Number 19 is labelled as Coelodonta, presumably meant to represent the woolly rhinoceros (C. antiquitatis). It certainly has the long nose horn typical of this genus, and the secondary horn just behind it. On the other hand, there are some characteristics in this toy that invite us to question that identity. Most obviously, this figure has a pair of short tusks protruding from its top jaw, as well as a pair of projecting bosses at the rear of its head, above the ears. No species of Coelodonta had these features, but the much older and distantly related Uintatherium does. In addition, this toy isn’t very woolly! Again, Uintatherium is typically depicted with relatively bare skin, certainly less hairy than the woolly rhino. However, while Uintatherium has short paired projections on the top of its snout, they are nothing like the tall conical central horns of Coelodonta and this toy. So, it isn’t a simple case of mistaken identity. The conclusion? The sculptor got incredibly confused! I’m not a mammal expert, so if any reader can identify what species this figure represents please comment below, but in the meantime I believe this toy is a unique chimera of Uintatherium and Coelodonta.
Number 20 is Cynognathus. This was a mammal-like therapsid from the Triassic Period. The sticker in the album depicts this genus as a bounding dog-like creature, but the toy is at odds with that. The model has completely smooth, green skin, without a hair is sight. The animal has a grinning mouth full of simple sharp teeth, again, not mammal like at all. If you didn’t know better you would guess this is a lizard toy.
Number 21 is Mammuthus. This is a good depiction of a woolly mammoth. Its trunk is raised and its lower lip is visible, as if it is trumpeting. It has small ears and a flat mop of hair atop its head. A solid piece.
Number 22 is Moropus. The sculptor seems to have taken significant liberties with this sculpt by adding a large reptilian (or kangaroo-like) tail. Moropus actually had a tiny tail. The toy also has small arms and long legs, whereas Moropus had strong arms that were longer than its legs. I wonder whether the sculptor got in a muddle again, as this toy looks more like a Procoptodon than a Moropus.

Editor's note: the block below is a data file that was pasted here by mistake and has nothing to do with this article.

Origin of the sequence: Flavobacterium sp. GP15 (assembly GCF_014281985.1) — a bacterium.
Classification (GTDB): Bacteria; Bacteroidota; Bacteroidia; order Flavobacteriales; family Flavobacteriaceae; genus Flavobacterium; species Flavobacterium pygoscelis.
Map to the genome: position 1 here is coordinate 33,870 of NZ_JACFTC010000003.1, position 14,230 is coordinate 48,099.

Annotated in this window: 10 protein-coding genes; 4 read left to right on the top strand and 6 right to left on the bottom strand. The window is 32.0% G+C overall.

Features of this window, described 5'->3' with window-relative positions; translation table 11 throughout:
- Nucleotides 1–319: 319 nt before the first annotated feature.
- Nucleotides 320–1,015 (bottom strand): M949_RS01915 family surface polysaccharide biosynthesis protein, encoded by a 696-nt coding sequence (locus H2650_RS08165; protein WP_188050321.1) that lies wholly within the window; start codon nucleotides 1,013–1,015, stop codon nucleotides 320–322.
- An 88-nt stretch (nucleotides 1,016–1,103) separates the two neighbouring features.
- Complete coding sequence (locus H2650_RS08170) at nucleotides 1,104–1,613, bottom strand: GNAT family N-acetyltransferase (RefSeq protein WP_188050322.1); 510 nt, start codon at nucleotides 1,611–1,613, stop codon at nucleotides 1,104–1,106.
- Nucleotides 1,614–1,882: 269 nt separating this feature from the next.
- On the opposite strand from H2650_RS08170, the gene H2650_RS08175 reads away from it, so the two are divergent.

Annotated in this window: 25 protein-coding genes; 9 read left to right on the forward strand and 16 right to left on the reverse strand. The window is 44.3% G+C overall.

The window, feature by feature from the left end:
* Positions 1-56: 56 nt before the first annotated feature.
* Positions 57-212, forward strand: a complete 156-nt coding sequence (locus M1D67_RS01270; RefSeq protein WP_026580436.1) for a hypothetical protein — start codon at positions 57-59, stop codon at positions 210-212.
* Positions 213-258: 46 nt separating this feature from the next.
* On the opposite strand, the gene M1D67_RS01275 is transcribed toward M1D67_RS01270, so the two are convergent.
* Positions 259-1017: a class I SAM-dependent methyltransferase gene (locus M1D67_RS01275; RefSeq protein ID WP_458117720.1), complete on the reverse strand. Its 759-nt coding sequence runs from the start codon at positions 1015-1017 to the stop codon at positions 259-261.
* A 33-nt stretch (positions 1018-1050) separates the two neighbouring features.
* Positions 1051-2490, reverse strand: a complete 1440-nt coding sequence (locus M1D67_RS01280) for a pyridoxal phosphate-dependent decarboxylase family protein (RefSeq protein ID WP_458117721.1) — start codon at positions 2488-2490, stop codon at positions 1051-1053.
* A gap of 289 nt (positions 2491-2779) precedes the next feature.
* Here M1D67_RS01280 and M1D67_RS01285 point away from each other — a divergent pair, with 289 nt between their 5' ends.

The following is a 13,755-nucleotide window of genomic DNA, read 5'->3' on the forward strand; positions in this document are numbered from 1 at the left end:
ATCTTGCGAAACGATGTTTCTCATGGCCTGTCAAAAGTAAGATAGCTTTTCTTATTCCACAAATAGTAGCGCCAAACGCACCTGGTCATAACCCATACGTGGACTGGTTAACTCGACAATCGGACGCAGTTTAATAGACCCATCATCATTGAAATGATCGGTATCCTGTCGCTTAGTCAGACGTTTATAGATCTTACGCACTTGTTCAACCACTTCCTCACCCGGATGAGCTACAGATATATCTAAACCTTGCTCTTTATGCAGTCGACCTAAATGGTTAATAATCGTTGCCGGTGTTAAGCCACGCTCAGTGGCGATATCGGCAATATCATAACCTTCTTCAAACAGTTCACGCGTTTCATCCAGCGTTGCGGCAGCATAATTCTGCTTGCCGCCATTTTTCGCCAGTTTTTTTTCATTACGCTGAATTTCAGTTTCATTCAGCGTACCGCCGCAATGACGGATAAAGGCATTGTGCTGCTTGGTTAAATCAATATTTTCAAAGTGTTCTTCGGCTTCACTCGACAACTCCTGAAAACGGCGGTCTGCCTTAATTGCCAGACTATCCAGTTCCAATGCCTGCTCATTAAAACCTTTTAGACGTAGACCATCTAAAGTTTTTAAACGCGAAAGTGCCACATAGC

Number 23 is Diatryma. This giant bird is now properly known as Gastornis. This toy is impressive except for another artistic liberty: it has been given a long tapering peacock-like tail. This was no doubt added to allow it to balance. Despite this, it is great to see prehistoric birds get some attention.
Last but not least, rounding up the set, is number 24, Brachiosaurus. This is a rather slender restoration, particularly when compared to the chubby dinosaur figures that make up the majority of this set. The crested head is a touch cartoony, but at only 5 mm long we can give them some leeway. The proportions are good and the tail doesn’t drag along the ground, making this one of the most modern-looking dinosaurs in the set.
And that’s the Panini Prehistoric Animals line. There doesn’t seem to be any logic behind the numbering system, other than the marine reptiles and mammals being grouped together. However, the story doesn’t end there…the moulds for these toys are not unique to Panini. Variants of these figures pop up all the time in various scales and materials. To my knowledge the Panini ones are the original and seem to be the best quality. The Panini toys are a relatively soft plastic while the other versions are harder and shiny, and slightly smaller. Some versions of these toys also lack the name and number, and could be knock offs.
One variant line was distributed by the Early Learning Centre (ELC) according to DinosaurCollectorSiteA, and was supplemented by some additional figures (e.g. a raptor of some sort and a quadrupedal Iguanodon). Variants of 11 of the Panini figures also reappeared in 1997 as part of a ‘The Lost World: Jurassic Park set’ of 16 toys, packaged in chocolate eggs by Tombola. Yet another variant line is sometimes described as “Mech”. I’m sure that this just scraping the surface and I bet there are many other versions out there. Nevertheless, the ones I collected as a twelve year old in 1992 will always be the best to me. Thinking about it, Jurassic Park was released the following year – the early 1990s were truly awesome for kids who loved dinosaurs!